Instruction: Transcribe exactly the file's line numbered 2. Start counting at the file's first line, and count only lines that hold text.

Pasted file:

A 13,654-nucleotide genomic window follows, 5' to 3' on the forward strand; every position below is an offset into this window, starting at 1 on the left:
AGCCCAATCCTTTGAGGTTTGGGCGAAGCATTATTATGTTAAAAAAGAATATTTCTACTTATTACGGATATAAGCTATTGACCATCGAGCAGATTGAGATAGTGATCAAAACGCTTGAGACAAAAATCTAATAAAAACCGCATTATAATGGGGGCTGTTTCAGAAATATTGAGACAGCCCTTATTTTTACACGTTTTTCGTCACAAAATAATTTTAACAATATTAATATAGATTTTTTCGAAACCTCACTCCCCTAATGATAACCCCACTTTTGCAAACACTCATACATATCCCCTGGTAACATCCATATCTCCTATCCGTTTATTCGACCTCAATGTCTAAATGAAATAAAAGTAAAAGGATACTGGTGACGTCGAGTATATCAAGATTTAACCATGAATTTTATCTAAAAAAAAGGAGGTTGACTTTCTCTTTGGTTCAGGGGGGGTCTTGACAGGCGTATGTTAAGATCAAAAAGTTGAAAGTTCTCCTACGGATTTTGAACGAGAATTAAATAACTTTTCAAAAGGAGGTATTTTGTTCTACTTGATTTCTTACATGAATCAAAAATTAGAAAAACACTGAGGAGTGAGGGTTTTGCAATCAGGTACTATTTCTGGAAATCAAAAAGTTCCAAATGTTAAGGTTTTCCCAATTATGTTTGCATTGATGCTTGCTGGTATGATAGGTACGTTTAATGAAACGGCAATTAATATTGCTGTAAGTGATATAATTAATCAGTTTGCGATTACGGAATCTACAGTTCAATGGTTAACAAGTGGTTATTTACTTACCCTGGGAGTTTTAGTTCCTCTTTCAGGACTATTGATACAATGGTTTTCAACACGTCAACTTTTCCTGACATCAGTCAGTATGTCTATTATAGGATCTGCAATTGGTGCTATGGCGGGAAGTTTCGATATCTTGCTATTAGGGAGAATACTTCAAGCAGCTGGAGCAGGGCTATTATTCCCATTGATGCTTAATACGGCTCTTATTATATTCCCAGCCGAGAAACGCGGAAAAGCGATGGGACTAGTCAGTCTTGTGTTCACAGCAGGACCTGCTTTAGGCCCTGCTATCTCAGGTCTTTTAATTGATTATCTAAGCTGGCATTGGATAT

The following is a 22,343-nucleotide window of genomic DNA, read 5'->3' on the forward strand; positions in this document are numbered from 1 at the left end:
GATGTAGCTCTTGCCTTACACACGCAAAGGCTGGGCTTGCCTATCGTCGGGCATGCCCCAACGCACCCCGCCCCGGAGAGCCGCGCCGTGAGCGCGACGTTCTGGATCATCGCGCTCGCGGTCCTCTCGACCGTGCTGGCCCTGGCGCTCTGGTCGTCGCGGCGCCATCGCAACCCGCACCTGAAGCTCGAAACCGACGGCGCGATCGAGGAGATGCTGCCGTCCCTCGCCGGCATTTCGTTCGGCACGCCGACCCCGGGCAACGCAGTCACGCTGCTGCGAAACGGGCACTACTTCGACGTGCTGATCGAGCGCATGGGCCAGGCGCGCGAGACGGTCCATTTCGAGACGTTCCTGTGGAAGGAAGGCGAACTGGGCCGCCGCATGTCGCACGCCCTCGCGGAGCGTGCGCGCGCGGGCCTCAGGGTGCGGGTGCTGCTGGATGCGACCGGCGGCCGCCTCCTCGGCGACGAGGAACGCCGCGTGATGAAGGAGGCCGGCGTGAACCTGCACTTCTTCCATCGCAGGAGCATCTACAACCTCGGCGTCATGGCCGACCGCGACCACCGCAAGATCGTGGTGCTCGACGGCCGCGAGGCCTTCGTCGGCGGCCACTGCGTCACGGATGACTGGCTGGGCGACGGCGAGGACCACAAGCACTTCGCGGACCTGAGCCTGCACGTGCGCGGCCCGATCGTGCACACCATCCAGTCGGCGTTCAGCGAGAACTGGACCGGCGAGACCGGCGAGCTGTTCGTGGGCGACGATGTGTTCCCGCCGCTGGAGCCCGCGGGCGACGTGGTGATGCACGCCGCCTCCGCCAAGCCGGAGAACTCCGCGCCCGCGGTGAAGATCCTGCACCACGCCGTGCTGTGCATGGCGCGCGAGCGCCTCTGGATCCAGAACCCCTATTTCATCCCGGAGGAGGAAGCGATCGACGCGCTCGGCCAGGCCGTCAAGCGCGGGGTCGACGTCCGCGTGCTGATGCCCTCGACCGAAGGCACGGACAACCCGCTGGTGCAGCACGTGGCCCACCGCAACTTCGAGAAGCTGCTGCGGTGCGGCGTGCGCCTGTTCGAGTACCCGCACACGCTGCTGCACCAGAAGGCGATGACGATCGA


AGCCCAATCCTTTGAGGTTTGGGCGAAGCATTATTATGTTAAAAAAGAATATTTCTACTTATTACGGATATAAGCTATTGACCATCGAGCAGATTGAGATAGTGATCAAAACGCTTGAGACAAAAATCTAATAAAAACCGCATTATAATGGGGGCTGTTTCAGAAATATTGAGACAGCCCTTATTTTTACACGTTTTTCGTCACAAAATAATTTTAACAATATTAATATAGATTTTTTCGAAACCTCACTCCCCTAATGATAACCCCACTTTTGCAAACACTCATACATATCCCCTGGTAACATCCATATCTCCTATCCGTTTATTCGACCTCAATGTCTAAATGAAATAAAAGTAAAAGGATACTGGTGACGTCGAGTATATCAAGATTTAACCATGAATTTTATCTAAAAAAAAGGAGGTTGACTTTCTCTTTGGTTCAGGGGGGGTCTTGACAGGCGTATGTTAAGATCAAAAAGTTGAAAGTTCTCCTACGGATTTTGAACGAGAATTAAATAACTTTTCAAAAGGAGGTATTTTGTTCTACTTGATTTCTTACATGAATCAAAAATTAGAAAAACACTGAGGAGTGAGGGTTTTGCAATCAGGTACTATTTCTGGAAATCAAAAAGTTCCAAATGTTAAGGTTTTCCCAATTATGTTTGCATTGATGCTTGCTGGTATGATAGGTACGTTTAATGAAACGGCAATTAATATTGCTGTAAGTGATATAATTAATCAGTTTGCGATTACGGAATCTACAGTTCAATGGTTAACAAGTGGTTATTTACTTACCCTGGGAGTTTTAGTTCCTCTTTCAGGACTATTGATACAATGGTTTTCAACACGTCAACTTTTCCTGACATCAGTCAGTATGTCTATTATAGGATCTGCAATTGGTGCTATGGCGGGAAGTTTCGATATCTTGCTATTAGGGAGAATACTTCAAGCAGCTGGAGCAGGGCTATTATTCCCATTGATGCTTAATACGGCTCTTATTATATTCCCAGCCGAGAAACGCGGAAAAGCGATGGGACTAGTCAGTCTTGTGTTCACAGCAGGACCTGCTTTAGGCCCTGCTATCTCAGGTCTTTTAATTGATTATCTAAGCTGGCATTGGATAT